Easton EA70 AX Handle Bars: Quick Review – by Guitar Ted
Easton Cycling has made a few items specifically aimed at gravel/all-road cycling. We’ve tested the EA70 AX wheels here, but Easton was also eager for us to try out the new EA70 AX handle bars and an EA70 stem along with that. Handle bars with flare and sweep have become standard fare in the world of dirt road riding, but it wasn’t always easy to find a good bar for this niche of cycling. Is the Easton EA70 AX bar a good one? That’s what we aimed to find out.
What It Is: The EA70 AX bar has a close sibling in Easton’s EA 70 bar which this flared drop is based off of. Here’s a snippet from Easton’s site telling us more:
” Building off the highly successful and critically acclaimed lineup of MCD road bars, the EA70 + EC70 AX bar utilize the same top shape and reach as well as ergonomic drop shape. But AX turns up the flare: from 4 degrees to 16 degrees. Why 16-degrees? Based on extensive testing and rider feedback we determined that 16 degrees was the perfect balance of maximum bar flare which still allowed for efficient access to the shifters and brakes in both the hoods and drops. The wider stance in the drops provides more control on gnarly terrain and long gravel assaults. ”
Okay, so maybe you are not familiar with why having “flare” is a good thing for a handle bar. This term is descriptive of the way the drop section is canted outwards. It is measured in degrees from “0” which is perpendicular to the ground. So, a 16° flare would mean that the drops are “bent” outward at that angle from straight up and down in relation to the ground. If a bar has “sweep”, that is different from flare. This term describes whether or not the extensions of the drop (the part of the bar that points back at the rider) is bent outward at the ends of the bar. A “no sweep” bar, like a traditional road racing drop bar, has extensions which are parallel to the stem.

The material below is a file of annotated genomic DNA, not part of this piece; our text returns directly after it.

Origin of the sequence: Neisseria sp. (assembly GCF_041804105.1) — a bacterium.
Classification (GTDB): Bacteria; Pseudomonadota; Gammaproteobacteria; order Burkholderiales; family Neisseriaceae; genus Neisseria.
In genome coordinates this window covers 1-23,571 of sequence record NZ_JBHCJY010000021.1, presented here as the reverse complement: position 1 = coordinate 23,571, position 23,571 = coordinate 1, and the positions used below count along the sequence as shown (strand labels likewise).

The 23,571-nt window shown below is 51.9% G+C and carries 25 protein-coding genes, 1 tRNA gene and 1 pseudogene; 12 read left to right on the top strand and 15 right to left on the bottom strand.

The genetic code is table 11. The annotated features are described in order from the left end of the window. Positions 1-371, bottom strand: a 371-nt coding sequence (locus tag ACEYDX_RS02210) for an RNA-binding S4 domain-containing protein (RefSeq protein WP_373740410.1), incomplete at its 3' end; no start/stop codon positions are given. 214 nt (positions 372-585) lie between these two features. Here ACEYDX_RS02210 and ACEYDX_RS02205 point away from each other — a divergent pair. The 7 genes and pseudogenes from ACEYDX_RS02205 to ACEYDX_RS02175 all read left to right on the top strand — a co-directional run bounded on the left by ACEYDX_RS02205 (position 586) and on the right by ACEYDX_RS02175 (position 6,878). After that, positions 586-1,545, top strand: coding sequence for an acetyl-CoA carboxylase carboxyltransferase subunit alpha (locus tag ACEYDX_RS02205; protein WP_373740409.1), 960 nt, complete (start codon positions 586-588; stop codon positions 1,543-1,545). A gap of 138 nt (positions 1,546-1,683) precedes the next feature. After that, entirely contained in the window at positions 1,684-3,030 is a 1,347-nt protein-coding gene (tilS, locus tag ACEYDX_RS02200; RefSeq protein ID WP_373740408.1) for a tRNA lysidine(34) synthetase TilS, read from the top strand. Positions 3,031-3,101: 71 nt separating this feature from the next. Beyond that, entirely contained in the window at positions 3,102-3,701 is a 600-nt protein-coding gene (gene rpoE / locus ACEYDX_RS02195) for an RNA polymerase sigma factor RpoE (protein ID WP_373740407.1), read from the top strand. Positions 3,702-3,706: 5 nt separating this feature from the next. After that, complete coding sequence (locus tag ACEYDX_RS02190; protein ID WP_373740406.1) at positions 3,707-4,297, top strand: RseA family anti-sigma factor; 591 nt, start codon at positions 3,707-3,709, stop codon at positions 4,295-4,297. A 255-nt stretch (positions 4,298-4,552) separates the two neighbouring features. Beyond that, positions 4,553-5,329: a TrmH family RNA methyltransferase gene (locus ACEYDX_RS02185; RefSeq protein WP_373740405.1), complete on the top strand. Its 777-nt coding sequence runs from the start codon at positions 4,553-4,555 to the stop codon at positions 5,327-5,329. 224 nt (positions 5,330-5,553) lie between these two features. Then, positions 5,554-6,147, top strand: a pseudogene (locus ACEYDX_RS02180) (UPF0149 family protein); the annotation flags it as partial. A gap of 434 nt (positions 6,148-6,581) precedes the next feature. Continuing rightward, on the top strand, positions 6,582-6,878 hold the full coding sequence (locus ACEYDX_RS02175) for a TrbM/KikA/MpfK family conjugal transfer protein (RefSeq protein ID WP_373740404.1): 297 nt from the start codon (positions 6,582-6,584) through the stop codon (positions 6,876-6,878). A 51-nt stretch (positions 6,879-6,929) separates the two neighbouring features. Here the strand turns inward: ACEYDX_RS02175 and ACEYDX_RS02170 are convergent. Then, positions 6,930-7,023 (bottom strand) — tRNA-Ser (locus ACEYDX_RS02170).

Another common feature of off-road/gravel drop bars is to have shorter “reach” and shallower “drop”. Reach is described as the amount the bar bends forward of the stem clamp and Drop is the measure of distance from bar top to the lower hand position on the extensions. You can see the spec chart for this handle bar’s Reach and Drop measurements. They are fairly typical for bars in this category. Finally, there is the shape of the “hook” or you can think of this as the curve downward of the bar. Some have a profile which looks like a “C”, or like a traditional, old school road racing bar. Most newer drop bars have what is called a constantly varying radius bend which softens the curve a bit into the extensions. this is what the EA70 AX has.
Easton claims a weight of 290gm for the 42cm size bar. Our sample came in at 300gm right on the nose for the 46cm size on test. So, pretty spot on there.
The bars were done up in a nice black anodization with subtle bluish-gray graphics. The levers for the Warhawk were mounted easily and wrapping the bars was like any other bar, so no big issues with installation. I was able to find my preferred brake lever position and match that side to side easily with the markings on the drop section. This is becoming a standard feature of handle bars now. Why this wasn’t done for us before is a shame. Making your levers level and even is so much easier now!